High School Poetry: Grammar School

High School, our 20th issue, is on the way. To cel­e­brate, we’re pub­lish­ing a series of cre­ative writ­ing and illus­tra­tion that cel­e­brate those teenage times for what they were–glorious, hope­less, funny, mov­ing, or just plain embarrassing.

 The Surfer by Amelia Garvin

The Surfer by Amelia Garvin

Grammar School
By Megan Jones

Unlike the others,
my father loved
my first boyfriend like
a son; he
actually likes
“doing” “things,” he said. He
is “productive”; he
“wood,” wipes
cutting boards, “cuts”
at them.

Lately, reluctantly, poet
ically I too have asked: are fathers
the poets?

No, really: I imagine them moulding
our little pink
mouths at birth, mouths
later fluttering
wings, loose but
tied and tethered, always,
to some rotting
estuary of words.

Do normal women love
a man’s
as much as I

Do they archive
Facebook messages?

Do they sit cross-armed
like a
“bitch” at
“barbeques” just

Do they wrap and dispose of
like tampons
that is to say: shamefully?

You must be thinking: she has
wasted half
this “poem”

But it must be so
lonely to be a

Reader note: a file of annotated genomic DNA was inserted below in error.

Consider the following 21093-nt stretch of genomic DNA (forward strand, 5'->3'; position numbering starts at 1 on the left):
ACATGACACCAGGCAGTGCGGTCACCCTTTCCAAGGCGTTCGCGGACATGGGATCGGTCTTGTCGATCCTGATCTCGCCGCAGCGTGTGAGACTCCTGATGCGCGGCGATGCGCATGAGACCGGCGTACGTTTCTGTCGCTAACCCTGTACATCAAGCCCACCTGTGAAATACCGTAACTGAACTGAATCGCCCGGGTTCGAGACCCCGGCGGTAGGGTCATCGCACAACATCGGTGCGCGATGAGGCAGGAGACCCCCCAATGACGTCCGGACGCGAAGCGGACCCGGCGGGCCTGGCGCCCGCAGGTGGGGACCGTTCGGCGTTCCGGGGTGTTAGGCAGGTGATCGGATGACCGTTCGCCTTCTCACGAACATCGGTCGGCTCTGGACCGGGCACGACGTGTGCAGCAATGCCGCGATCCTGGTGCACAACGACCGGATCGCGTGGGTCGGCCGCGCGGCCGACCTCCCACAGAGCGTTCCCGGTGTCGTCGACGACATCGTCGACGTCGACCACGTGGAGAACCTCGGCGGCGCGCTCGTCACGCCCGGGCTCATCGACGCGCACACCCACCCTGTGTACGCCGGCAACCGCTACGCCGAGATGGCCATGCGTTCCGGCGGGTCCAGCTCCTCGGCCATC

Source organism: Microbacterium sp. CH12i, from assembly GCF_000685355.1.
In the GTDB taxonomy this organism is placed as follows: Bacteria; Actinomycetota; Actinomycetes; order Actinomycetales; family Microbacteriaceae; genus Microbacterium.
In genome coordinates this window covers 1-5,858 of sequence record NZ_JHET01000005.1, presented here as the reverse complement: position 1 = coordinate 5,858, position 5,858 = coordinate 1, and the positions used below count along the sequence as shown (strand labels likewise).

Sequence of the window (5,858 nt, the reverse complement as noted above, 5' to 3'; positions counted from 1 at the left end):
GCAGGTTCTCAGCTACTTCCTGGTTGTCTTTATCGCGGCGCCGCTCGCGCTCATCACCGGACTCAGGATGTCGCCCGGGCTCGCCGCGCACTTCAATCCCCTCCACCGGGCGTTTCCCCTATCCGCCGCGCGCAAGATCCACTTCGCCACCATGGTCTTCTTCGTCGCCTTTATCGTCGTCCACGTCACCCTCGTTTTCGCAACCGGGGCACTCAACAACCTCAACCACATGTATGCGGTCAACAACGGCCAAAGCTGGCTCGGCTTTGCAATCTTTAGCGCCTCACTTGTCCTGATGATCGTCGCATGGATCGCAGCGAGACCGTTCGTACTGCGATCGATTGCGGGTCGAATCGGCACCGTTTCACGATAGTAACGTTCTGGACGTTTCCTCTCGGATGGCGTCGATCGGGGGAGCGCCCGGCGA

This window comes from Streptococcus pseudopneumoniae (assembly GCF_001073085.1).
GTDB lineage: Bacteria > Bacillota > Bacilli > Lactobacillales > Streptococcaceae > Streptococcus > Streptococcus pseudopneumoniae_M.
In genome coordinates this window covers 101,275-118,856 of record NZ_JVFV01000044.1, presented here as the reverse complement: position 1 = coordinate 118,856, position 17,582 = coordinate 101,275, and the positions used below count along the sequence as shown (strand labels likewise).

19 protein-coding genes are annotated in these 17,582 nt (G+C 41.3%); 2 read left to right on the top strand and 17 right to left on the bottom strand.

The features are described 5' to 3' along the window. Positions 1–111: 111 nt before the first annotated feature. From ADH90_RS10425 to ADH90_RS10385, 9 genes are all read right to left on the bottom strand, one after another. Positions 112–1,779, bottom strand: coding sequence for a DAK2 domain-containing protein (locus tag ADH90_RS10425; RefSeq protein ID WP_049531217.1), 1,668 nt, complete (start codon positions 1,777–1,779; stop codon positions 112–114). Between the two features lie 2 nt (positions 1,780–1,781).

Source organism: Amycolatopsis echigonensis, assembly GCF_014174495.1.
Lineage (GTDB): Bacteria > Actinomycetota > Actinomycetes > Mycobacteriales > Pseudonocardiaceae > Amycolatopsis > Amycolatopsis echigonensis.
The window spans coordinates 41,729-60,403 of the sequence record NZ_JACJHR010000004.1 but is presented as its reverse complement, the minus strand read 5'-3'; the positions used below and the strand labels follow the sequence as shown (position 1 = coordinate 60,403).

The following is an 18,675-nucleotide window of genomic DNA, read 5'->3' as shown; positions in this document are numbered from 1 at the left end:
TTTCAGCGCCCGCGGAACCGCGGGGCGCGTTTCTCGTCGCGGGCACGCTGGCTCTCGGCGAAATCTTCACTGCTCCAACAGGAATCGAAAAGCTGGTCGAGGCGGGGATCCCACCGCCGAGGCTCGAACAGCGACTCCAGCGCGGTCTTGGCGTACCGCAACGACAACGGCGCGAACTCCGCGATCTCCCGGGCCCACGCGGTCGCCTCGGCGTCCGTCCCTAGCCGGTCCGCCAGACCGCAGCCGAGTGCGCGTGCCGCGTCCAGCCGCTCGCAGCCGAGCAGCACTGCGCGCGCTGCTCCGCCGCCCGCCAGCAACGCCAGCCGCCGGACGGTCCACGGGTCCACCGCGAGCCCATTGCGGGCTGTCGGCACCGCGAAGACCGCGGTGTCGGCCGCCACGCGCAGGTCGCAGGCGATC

displaced male word!
Pushed out by the woman’s
new lover
firm mouth
planting words like
hard seeds.

“The green room,”
is the thrashing “barrel”
of a wave, or
“to get pitted” means slipping
beneath the wave’s
inverted belly.

The slope
of the “break,”
is waves, curling
their white fists.

I think I would like
to write a poem
about that next.

I think I like fists now
more than I like “break.”

In winter, this boyfriend,
the one who surfs, shook
snow from his “deck.”
“Let’s get in
the green,” pulled my wet
suit down: a glimpse
of “chicken-skin” chest.

Back then I did not
“breast” or, worse,
“sex.” “Sex” was
is fragile, an unripe
banana of a word: stuck in the
cheek, fuzzed.

My life, a girl’s life
could’ve been all white knuckles
and sexy silence. Waves of blue.
Dark odorous

Instead it was/is the flat
pan held by one who is liked
who has become a real
“thing,” worth
“doing.” It’s “wood,” productively

A“long iron” at the driving range
is a long shaft, it was
my “athletic” boyfriend.

We liked “red” and “winner”
“gold” and “burn.”

Green fists of grass, clenched
white balls. What comes
next, over the rolling
hill? The fathers,
crouching with their daughters,
ducks with heads in the water
Get your bums right up, in the air!
I’ve never
known men in love
with waiting
for words to flow up, ideally:
yes, all, and.


Megan Jones lives and writes poems in Vancouver. She also splits her time between working at two different publishing firms: ZG Communications, a boutique marketing agency for authors, publishers and not-for-profits; and Page Two Strategies, an innovative literary agency where writers publish in a variety of ways. 

Amelia Garvin is a painter and illus­tra­tor who has exhibited her work in group shows across Van­cou­ver. She has a BFA from Emily Carr. See more work by Amelia here and here